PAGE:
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Hoffmann, R. A wiki for the life sciences where authorship matters. Nature Genetics (2008)

Intermittent vertebral artery compression caused by C1-root schwannoma: case report.

Extradural schwannomas of the C1-root are extremely rare. As the tumor grows in size, it may compress surrounding neurovascular structures and cause symptoms. In the present case report, the left vertebral artery (VA) was severely compressed by the tumor, eliciting severe vertigo on turning the head to the right side and with neck extension. We report a 52-year-old man who presented with a history of intermittent episodes of severe vertigo on head movement that was caused by a C1-root schwannoma. The lesion was exposed through an extreme lateral transcondylar approach. At exposure the lesion was yellowish in color and was extradural in location lying between the markedly eroded C1-posterior arch and the compressed vertebral artery (V3) on the left side. The medial portion of the tumor was attached to the C1-nerve root. The tumor was excised enbloc with decompression of the VA. The patient's symptoms completely resolved immediately following surgery, with no recurrence of the symptoms at one year follow up. The vertebral artery may frequently be compressed by osteophytes in cervical spondylosis or due to other causes in the cervical spinal canal, but compression of the artery by C1 extradural schwannoma with vascular insufficiency is rare. Removel of the tumor and the resultant decompression of the artery can be facilitated by the extreme lateral approach as demonstrated by this case.[1]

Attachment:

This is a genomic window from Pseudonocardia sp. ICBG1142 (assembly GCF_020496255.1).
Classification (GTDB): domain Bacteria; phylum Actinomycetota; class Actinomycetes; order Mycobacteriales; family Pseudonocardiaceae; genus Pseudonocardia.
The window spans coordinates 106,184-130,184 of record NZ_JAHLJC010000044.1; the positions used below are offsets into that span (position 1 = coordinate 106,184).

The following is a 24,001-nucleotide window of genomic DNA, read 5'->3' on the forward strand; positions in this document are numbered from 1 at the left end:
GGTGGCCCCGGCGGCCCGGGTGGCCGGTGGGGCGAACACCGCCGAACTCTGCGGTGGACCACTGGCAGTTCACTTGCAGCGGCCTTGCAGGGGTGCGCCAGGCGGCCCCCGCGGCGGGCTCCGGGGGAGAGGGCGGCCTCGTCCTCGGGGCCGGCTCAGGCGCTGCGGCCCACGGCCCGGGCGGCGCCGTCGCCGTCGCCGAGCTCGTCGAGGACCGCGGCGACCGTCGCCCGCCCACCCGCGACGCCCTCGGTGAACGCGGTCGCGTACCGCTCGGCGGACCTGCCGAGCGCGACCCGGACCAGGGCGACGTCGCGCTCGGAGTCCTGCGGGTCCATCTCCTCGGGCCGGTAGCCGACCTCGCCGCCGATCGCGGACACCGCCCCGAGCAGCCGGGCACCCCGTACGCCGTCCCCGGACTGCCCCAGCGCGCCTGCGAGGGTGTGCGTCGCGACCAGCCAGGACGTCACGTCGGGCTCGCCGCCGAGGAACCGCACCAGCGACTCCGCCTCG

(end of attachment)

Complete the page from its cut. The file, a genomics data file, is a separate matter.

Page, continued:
1. Intermittent vertebral artery compression caused by C1-root schwannoma: case report. Kalavakonda, C., Sekhar, L.N., Jones, R.V., Rehaman, A.B. Neurol. Res. (2000) [Pubmed]
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